The September edition of DC and Auto-enrolment looks at two tier pension schemes and how partnerships are helping businesses deal with auto-enrolment.
Recently we have seen several cases of DC providers collaborating with low cost pension providers such as NEST and The People's Pension to offer two tier pension arrangements.
The rationale behind such decisions seems clear. If certain providers are unable to service lower paid workers then collaborating with those who will can save employers a great deal of stress.
However, reading through the auto-enrolment panel in this supplement (pages 6-10) highlights that such partnerships may not be straightforward.
Hargreaves Lansdown's Lucy Lawrance points to several challenges. For instance, how will the different providers' systems work together? Will they need to be adapted and if so who takes responsibility for that? How much will it cost to do so?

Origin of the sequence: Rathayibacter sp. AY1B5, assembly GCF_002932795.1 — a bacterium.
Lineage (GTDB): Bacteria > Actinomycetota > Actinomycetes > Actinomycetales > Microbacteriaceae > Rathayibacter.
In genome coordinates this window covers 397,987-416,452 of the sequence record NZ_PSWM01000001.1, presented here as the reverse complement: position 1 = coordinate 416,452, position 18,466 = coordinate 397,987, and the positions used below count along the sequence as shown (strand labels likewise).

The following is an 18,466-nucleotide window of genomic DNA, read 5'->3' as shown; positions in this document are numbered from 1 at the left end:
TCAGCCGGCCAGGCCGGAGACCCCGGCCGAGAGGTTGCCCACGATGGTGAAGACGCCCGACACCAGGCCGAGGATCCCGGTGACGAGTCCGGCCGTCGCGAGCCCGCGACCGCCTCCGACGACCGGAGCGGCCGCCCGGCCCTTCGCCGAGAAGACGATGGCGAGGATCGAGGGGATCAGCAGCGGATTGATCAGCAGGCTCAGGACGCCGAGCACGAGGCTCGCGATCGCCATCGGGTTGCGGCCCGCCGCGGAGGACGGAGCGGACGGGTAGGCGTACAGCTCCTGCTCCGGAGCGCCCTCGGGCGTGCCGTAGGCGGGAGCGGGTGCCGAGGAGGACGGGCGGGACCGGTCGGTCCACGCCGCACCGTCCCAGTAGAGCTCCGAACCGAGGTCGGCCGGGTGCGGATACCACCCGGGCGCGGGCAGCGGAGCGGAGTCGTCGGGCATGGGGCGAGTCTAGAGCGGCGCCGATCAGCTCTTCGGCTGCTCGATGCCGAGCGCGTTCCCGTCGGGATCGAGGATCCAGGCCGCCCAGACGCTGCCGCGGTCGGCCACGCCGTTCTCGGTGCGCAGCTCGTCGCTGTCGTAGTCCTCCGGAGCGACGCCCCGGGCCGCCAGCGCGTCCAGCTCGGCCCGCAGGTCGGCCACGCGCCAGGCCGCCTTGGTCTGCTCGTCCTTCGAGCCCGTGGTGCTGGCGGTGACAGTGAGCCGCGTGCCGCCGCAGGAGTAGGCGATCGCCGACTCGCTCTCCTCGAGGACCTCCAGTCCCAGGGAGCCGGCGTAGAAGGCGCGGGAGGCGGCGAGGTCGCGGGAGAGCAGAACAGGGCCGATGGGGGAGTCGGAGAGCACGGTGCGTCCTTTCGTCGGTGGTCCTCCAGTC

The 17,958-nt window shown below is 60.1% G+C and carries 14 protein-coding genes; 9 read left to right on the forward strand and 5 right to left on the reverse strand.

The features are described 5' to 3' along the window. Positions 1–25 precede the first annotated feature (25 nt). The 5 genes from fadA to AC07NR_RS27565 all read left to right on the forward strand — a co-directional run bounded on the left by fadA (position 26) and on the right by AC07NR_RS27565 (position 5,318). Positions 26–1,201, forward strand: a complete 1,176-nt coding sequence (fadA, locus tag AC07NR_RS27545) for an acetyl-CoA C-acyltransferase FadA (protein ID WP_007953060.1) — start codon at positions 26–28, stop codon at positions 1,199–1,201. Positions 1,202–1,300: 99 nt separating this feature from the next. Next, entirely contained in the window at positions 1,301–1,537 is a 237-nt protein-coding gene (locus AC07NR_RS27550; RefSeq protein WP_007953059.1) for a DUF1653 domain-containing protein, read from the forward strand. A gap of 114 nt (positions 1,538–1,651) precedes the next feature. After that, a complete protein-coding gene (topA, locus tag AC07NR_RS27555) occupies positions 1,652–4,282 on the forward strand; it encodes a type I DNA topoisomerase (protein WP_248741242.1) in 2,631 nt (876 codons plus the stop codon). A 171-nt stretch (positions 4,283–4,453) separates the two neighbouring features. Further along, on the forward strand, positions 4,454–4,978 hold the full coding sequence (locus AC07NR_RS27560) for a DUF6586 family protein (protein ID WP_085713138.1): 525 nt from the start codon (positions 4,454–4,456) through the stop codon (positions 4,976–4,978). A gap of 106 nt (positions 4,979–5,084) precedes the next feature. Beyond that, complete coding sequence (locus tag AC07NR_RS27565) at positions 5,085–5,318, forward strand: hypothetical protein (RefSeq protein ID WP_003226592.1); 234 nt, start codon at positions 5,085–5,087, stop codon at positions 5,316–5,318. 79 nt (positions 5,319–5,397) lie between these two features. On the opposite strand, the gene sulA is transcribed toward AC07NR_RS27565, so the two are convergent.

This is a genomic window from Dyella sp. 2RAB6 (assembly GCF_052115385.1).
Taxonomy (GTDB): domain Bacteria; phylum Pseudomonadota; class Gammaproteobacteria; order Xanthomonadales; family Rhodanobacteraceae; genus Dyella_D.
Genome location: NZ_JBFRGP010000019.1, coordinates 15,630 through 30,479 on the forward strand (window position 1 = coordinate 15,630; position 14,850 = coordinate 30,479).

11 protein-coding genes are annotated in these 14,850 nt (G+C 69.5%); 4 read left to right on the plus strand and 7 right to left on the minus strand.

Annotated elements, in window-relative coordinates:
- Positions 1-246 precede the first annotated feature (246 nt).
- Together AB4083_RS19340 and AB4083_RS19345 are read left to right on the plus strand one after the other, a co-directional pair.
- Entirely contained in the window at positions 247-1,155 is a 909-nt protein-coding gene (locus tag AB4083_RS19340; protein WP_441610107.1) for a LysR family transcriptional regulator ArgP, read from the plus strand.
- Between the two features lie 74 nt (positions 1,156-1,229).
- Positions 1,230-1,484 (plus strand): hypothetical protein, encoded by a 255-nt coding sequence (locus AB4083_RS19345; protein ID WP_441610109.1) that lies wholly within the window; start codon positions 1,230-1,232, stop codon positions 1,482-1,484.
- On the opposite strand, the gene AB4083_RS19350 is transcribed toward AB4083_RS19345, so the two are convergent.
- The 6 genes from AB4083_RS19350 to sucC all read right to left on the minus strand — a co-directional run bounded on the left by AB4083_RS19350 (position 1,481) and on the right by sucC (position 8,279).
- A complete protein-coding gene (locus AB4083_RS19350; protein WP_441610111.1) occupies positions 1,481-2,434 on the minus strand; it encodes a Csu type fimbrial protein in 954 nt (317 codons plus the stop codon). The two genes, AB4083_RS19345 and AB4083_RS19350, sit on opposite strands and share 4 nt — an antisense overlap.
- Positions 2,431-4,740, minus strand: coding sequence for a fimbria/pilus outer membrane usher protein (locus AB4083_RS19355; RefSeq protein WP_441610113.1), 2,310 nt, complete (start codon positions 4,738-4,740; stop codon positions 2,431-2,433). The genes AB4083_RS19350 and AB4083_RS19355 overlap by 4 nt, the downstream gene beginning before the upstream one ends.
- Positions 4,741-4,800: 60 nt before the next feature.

These are important issues that will need to be addressed quickly if these collaborations are to work well. I think we are in for interesting times ahead!
Universities Superannuation Scheme is one of few UK pension funds actively addressing climate change risks. Co-head of responsible investment David Russell tells Stephanie Baxter how to bring the rest of the industry up to speed.
Well-funded defined benefit (DB) schemes should not be subject to triennial actuarial valuations, the Pensions Regulator’s (TPR) non-executive chair Mark Boyle has said.
The delayed launch of a service to check the protection status of members following the lifetime allowance (LTA) cut will mean extra work for administrators.
More than a third of workers have been auto-enrolled but coverage is uneven across the country and people still do not understand pensions, according to two surveys.